A Stellar Book about Writing Fiction (& Nonfiction)
Write Away, One Novelist’s Approach to Fiction and the Writing Life, Elizabeth George
This slim volume by Elizabeth George, creator of the Inspector Linley series, is the best I’ve read to date about writing fiction–with lots of applications for nonfiction too! My co-blogger Annette Yourk often cites this book—so I put it on top of my summer reading stack. And she was right. George has a clear and articulate voice, with ideas based on her own successful practice and lots of teaching.
George runs through all the big questions, from what’s at the heart of a compelling story, to slippery subjects like voice, scenes, dialogue and point-of-view. She presents her ideas in clear prose and gives examples that take concepts and theory from the abstract to the concrete.
It’s all about the characters.
George is an advocate of pre-planning and describes ways to get your thoughts on paper within days or a week, rather than the months of work some writers champion. She starts with a sketchy outline of the story, followed by a detailed profile of each of the lead characters. Don’t skimp here, says George. We need to know everything we can about these people and she uses five leading questions to open this exploration: What are his core needs? How does he act under stress? What’s his sexuality—his attitudes toward sex as well as his sexual history? What circumstance(s) in his past shaped him? And what does he want in the course of this novel/story? Not all of this info will make it into print, but it’ll inform everything that character does.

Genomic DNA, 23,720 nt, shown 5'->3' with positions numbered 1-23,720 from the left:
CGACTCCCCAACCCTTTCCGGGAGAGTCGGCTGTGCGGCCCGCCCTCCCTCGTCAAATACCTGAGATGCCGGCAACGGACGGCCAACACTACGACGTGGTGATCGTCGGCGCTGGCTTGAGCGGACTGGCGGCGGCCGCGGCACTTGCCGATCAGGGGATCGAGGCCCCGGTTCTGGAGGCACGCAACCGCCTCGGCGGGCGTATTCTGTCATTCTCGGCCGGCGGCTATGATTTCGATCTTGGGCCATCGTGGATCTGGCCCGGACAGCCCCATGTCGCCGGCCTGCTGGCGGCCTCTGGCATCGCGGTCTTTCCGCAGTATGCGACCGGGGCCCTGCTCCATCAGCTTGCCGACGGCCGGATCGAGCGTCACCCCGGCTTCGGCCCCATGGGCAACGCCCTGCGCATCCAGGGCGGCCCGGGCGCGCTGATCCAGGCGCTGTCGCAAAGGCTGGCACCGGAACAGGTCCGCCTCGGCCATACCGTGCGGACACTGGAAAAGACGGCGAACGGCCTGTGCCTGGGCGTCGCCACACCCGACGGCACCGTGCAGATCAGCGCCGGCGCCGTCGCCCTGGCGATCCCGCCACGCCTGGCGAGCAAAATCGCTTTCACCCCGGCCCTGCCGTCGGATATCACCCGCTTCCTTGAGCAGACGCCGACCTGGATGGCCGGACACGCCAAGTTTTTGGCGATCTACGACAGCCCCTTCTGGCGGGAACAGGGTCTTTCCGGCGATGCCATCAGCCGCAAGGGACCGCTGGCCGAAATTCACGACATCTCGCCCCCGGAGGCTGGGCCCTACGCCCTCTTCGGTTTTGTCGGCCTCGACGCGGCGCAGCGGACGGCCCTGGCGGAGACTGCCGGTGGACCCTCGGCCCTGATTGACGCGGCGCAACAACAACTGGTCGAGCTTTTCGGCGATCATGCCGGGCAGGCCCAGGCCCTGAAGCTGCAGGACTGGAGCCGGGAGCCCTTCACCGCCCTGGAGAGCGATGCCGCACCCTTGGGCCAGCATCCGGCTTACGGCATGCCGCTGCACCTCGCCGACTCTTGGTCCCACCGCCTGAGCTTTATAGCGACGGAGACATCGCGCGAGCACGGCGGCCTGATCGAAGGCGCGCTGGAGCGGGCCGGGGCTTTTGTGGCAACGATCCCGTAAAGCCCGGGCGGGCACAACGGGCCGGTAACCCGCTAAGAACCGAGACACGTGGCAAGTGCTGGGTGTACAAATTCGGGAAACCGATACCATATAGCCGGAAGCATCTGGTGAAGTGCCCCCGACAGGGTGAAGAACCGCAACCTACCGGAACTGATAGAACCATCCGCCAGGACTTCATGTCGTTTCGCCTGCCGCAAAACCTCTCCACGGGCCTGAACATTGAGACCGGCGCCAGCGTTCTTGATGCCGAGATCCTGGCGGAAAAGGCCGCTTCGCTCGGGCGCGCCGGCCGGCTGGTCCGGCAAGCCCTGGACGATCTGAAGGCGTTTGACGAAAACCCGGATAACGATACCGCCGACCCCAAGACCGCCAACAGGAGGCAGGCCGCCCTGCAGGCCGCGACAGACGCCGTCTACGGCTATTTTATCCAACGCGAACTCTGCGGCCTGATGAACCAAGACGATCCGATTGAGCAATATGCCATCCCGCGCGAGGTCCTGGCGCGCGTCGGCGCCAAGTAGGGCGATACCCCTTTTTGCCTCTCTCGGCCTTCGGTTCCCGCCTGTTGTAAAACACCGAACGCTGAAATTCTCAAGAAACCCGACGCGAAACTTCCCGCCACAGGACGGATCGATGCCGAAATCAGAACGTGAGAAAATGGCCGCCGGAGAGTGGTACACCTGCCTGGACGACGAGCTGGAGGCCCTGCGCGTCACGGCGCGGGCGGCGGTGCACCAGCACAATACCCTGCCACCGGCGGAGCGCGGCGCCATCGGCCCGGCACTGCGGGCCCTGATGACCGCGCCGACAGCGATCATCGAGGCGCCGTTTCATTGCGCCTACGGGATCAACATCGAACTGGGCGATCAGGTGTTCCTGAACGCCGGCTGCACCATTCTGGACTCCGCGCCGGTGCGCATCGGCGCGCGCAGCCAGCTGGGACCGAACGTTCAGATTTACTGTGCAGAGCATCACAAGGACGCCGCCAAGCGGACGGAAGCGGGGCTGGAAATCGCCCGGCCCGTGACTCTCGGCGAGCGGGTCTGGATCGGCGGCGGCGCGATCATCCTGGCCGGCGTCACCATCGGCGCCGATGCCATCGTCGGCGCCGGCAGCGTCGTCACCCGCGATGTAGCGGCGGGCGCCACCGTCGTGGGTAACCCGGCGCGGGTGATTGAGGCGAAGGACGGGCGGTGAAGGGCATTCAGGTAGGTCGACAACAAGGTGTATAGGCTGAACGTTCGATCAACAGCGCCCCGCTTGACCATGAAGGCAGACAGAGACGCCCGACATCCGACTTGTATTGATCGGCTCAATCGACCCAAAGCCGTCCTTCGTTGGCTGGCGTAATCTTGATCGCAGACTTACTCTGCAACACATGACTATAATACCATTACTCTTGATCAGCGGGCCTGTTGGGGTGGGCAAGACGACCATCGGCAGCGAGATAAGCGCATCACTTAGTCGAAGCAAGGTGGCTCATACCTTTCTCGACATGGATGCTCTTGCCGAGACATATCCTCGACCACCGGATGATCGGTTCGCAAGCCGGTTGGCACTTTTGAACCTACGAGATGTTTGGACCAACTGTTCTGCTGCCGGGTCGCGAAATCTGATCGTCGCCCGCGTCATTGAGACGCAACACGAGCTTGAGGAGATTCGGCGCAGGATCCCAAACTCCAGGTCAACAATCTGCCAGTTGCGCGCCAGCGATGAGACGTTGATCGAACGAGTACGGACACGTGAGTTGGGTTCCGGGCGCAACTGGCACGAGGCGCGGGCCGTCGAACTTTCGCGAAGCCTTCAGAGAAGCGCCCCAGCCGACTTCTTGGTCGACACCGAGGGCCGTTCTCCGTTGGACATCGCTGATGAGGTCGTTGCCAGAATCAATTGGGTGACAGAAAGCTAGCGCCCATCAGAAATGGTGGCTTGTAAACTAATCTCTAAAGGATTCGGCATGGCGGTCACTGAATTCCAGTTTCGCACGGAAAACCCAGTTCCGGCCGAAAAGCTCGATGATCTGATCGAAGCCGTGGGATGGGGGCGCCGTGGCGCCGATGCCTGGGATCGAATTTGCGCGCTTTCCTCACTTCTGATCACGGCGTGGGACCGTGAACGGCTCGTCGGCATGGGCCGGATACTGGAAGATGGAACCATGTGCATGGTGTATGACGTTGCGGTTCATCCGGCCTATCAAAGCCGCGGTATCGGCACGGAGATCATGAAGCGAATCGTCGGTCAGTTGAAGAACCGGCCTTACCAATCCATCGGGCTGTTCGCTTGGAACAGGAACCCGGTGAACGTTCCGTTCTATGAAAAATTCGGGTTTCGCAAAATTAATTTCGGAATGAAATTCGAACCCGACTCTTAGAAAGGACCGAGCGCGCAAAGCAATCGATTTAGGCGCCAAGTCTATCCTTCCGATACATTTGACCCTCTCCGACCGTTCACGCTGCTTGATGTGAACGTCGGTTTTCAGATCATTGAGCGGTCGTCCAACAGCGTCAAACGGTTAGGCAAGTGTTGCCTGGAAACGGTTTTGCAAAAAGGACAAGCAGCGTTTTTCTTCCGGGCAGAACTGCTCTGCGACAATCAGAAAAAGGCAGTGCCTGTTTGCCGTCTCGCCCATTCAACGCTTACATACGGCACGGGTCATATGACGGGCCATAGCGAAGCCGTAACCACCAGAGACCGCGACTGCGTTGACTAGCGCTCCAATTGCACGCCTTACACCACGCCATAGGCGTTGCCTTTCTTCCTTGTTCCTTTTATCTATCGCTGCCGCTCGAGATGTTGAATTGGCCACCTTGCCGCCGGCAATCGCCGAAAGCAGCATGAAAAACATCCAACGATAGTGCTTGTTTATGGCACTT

Scenes reveal what these characters are made of.
George follows her character explorations with what she calls a step outline: “a list of scenes in the order in which I envision them in the novel.” As in the earlier stage, this is a quick process, involving sketchy notes and questions to herself, delineating ten or more scenes. Her example of an outline for one of her own novels is illuminating for anyone who has turned away from what they fear is an involved and constricting plan. As George makes these notes she gains clarity about the emerging story. “Every scene either advances the plot, advances one of the subplots,” writes George, “develops character, or addresses them. I have to be honest with myself during this process. If the scene I’m creating in the outline doesn’t do one of those things, I have to toss it out.” She follows this with a running plot line.
What’s in this book for nonfiction writers?
There are applicable gems throughout this book for nonfiction authors, especially for those interested in creative nonfiction. Just as with fiction, we need to know all we can about our characters and we need to know where our narrative is headed—what points we want to make—to help us decide what stays in and what gets tossed into the recycling bin. George’s planning process, her outline procedure, has application here too, as do her cogent thoughts about developing the writer’s voice.